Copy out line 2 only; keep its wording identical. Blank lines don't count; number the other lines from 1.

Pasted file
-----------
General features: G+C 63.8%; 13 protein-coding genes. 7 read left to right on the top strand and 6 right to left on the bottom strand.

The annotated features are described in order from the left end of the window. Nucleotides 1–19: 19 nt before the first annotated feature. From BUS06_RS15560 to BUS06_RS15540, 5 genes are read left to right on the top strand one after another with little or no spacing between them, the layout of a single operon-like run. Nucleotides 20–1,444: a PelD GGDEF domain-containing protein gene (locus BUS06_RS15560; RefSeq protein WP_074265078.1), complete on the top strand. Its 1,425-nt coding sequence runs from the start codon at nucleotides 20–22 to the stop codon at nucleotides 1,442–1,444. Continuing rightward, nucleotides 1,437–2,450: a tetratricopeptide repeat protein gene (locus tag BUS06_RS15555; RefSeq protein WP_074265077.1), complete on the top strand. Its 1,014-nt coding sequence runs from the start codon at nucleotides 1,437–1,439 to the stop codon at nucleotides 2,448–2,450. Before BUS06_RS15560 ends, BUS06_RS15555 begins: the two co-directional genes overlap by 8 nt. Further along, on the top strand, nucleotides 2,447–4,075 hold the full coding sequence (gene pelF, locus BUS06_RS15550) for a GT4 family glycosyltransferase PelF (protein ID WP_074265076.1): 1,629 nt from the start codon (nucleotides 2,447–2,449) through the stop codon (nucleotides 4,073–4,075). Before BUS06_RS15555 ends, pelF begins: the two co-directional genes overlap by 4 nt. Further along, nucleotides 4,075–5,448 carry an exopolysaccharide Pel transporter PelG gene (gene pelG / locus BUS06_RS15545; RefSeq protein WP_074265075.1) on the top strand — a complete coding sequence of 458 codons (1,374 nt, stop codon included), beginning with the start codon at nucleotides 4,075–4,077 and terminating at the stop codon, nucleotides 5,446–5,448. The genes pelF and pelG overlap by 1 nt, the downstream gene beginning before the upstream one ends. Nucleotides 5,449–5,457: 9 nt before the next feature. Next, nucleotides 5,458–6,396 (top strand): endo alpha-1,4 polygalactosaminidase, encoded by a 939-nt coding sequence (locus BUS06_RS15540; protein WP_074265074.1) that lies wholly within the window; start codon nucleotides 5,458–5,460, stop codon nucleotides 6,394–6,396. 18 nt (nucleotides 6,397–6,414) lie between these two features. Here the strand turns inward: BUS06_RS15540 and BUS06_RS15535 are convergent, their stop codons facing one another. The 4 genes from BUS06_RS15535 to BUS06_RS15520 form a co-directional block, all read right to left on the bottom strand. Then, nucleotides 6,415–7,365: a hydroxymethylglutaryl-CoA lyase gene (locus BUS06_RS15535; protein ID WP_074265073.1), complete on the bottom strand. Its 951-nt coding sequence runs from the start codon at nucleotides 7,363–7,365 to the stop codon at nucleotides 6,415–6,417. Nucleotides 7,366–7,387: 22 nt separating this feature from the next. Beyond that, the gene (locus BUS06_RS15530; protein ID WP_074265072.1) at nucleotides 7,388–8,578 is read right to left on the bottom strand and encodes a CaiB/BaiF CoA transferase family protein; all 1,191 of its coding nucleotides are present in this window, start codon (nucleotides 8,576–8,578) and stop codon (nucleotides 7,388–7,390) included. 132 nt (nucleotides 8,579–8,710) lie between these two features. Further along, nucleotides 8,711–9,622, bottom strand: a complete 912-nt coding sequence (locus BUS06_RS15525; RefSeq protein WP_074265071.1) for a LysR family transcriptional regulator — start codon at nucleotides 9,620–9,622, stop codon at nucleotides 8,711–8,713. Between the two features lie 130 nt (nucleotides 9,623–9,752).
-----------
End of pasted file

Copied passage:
The annotated features are described in order from the left end of the window. Nucleotides 1–19: 19 nt before the first annotated feature. From BUS06_RS15560 to BUS06_RS15540, 5 genes are read left to right on the top strand one after another with little or no spacing between them, the layout of a single operon-like run. Nucleotides 20–1,444: a PelD GGDEF domain-containing protein gene (locus BUS06_RS15560; RefSeq protein WP_074265078.1), complete on the top strand. Its 1,425-nt coding sequence runs from the start codon at nucleotides 20–22 to the stop codon at nucleotides 1,442–1,444. Continuing rightward, nucleotides 1,437–2,450: a tetratricopeptide repeat protein gene (locus tag BUS06_RS15555; RefSeq protein WP_074265077.1), complete on the top strand. Its 1,014-nt coding sequence runs from the start codon at nucleotides 1,437–1,439 to the stop codon at nucleotides 2,448–2,450. Before BUS06_RS15560 ends, BUS06_RS15555 begins: the two co-directional genes overlap by 8 nt. Further along, on the top strand, nucleotides 2,447–4,075 hold the full coding sequence (gene pelF, locus BUS06_RS15550) for a GT4 family glycosyltransferase PelF (protein ID WP_074265076.1): 1,629 nt from the start codon (nucleotides 2,447–2,449) through the stop codon (nucleotides 4,073–4,075). Before BUS06_RS15555 ends, pelF begins: the two co-directional genes overlap by 4 nt. Further along, nucleotides 4,075–5,448 carry an exopolysaccharide Pel transporter PelG gene (gene pelG / locus BUS06_RS15545; RefSeq protein WP_074265075.1) on the top strand — a complete coding sequence of 458 codons (1,374 nt, stop codon included), beginning with the start codon at nucleotides 4,075–4,077 and terminating at the stop codon, nucleotides 5,446–5,448. The genes pelF and pelG overlap by 1 nt, the downstream gene beginning before the upstream one ends. Nucleotides 5,449–5,457: 9 nt before the next feature. Next, nucleotides 5,458–6,396 (top strand): endo alpha-1,4 polygalactosaminidase, encoded by a 939-nt coding sequence (locus BUS06_RS15540; protein WP_074265074.1) that lies wholly within the window; start codon nucleotides 5,458–5,460, stop codon nucleotides 6,394–6,396. 18 nt (nucleotides 6,397–6,414) lie between these two features. Here the strand turns inward: BUS06_RS15540 and BUS06_RS15535 are convergent, their stop codons facing one another. The 4 genes from BUS06_RS15535 to BUS06_RS15520 form a co-directional block, all read right to left on the bottom strand. Then, nucleotides 6,415–7,365: a hydroxymethylglutaryl-CoA lyase gene (locus BUS06_RS15535; protein ID WP_074265073.1), complete on the bottom strand. Its 951-nt coding sequence runs from the start codon at nucleotides 7,363–7,365 to the stop codon at nucleotides 6,415–6,417. Nucleotides 7,366–7,387: 22 nt separating this feature from the next. Beyond that, the gene (locus BUS06_RS15530; protein ID WP_074265072.1) at nucleotides 7,388–8,578 is read right to left on the bottom strand and encodes a CaiB/BaiF CoA transferase family protein; all 1,191 of its coding nucleotides are present in this window, start codon (nucleotides 8,576–8,578) and stop codon (nucleotides 7,388–7,390) included. 132 nt (nucleotides 8,579–8,710) lie between these two features. Further along, nucleotides 8,711–9,622, bottom strand: a complete 912-nt coding sequence (locus BUS06_RS15525; RefSeq protein WP_074265071.1) for a LysR family transcriptional regulator — start codon at nucleotides 9,620–9,622, stop codon at nucleotides 8,711–8,713. Between the two features lie 130 nt (nucleotides 9,623–9,752).